With the next bitcoin halving happening in April, historically a bullish event, investors in the U.S. and worldwide are now contemplating how to position their portfolios to maximize gains from the potential surge.
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The halving is an automated event hardcoded into the bitcoin network. It occurs every four years (specifically, every 210,000 blocks) when the bitcoin issuance rate is slashed in half. The upcoming halving will reduce the issuance rate from $234,248.37 to $117,124.18 per block based on current prices. These reductions will happen every four years until the final bitcoin is mined in 2140.
This time around, the halving is occurring when the price of bitcoin is already rallying, and there is significant anticipation of a bitcoin spot ETF approval by the Securities and Exchange Commission by the end of the upcoming winter (there are 12 applications currently pending from blue chip firms such as BlackRock and Fidelity). Additionally, recent upgrades to the bitcoin protocol (e.g., Taproot) and the potential products and services built on scaling solutions such as Fedmint, Ark, and the Lightning Network are expected to increase bitcoin’s utility in the coming years, which could also impact price over the next cycle.
On the other hand, the next halving is coming during unprecedented and volatile economic conditions. A key variable is the highest interest rate in decades, which can harm assets such as bitcoin that do not provide yield on their own.
Bitcoin's price has historically surged during each halving period, either in the halving year or two years later. Inflows from institutional capital, financial products, and a growing user base have been significant market drivers.
It's also important to note that the all-time low price in each halving period has continuously increased and has never been revisited in subsequent cycles. This applies to all ATLs from cycles H1 through H3 and is documented in the Rising Bottom Hypothesis.
Outlook and Implications
Of the factors mentioned above, the approval of a spot bitcoin ETF will likely have the most significant impact on bitcoin's post-halving price. A key reason is that bitcoin now behaves like an uncorrelated asset, as envisioned. During the pandemic, bitcoin was highly correlated with 10-year treasury yields. On the other hand, bitcoin and treasuries became highly uncorrelated when interest rates surged, and bitcoin crashed last year.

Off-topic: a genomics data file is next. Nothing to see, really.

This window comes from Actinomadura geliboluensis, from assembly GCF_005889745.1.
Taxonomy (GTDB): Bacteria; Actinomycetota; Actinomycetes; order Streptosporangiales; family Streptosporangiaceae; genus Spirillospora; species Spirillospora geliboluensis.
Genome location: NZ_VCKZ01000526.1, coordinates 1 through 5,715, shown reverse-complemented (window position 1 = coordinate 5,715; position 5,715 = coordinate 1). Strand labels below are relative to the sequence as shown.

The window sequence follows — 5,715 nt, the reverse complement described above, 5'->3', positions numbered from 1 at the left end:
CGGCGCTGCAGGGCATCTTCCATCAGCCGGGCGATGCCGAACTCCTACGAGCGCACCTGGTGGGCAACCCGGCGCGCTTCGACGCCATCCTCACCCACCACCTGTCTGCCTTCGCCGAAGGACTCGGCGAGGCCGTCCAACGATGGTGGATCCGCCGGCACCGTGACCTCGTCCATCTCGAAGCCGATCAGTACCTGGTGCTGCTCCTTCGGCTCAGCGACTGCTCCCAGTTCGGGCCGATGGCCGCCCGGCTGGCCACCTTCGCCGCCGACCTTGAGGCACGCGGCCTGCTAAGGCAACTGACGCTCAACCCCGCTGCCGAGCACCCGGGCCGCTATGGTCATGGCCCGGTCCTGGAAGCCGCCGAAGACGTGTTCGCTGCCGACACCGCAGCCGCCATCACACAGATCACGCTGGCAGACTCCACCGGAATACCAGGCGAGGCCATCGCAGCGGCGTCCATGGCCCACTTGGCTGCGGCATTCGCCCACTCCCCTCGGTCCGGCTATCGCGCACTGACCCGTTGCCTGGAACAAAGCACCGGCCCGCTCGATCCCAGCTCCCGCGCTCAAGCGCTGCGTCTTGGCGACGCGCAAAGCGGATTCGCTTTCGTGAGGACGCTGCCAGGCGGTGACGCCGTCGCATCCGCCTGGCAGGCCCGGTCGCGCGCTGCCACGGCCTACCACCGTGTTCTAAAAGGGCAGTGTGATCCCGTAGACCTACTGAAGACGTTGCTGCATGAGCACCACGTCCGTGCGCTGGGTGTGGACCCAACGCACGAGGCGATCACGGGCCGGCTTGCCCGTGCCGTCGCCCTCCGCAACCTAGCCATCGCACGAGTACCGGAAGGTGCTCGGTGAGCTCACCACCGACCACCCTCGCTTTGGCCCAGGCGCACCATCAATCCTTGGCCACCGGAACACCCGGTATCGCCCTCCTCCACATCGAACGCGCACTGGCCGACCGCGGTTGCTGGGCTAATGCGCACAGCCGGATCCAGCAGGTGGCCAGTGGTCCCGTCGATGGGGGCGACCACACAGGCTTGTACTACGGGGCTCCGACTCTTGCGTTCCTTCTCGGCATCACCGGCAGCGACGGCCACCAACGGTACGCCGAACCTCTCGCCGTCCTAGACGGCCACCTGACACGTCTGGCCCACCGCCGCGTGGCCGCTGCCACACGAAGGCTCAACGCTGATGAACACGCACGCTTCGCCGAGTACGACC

However, given endogenous cues that led to the recent bitcoin surges, such as the excitement over a spot ETF, bitcoin is starting to chart its own path. This is evidenced by the minuscule correlation between the assets, even if rates remain higher for longer.
While it is difficult to underscore how much money could flow into a spot ETF, it will not take much to move the price. The U.S. ETF market is approaching $10 trillion, while bitcoin's market capitalization is currently $700 billion. Moreover, bitcoin's average daily trading volume is about $24.874 billion. Furthermore, unlike futures ETFs that purchase contracts, a spot ETF would have to procure the assets physically.
Based on past performance, the best time to allocate towards bitcoin is in the months leading up to a halving, even if it may take a year or two of holding to reap the benefits. Besides, unlike the previous halvings, there is now an increasing number of financial instruments and approaches investors can leverage to capture the bitcoin price action, from directly buying bitcoin, stock in bitcoin mining companies or public companies that hold bitcoin on their balance sheet, to bitcoin ETFs.
Starting with ETFs, most bitcoin ETFs available for investors fall into either long and short ETFs, and presently serve as alternatives to a spot ETF. The long ETFs are aimed at those looking to capitalize on price appreciation, while short ETFs are for those seeking to capitalize on price drops.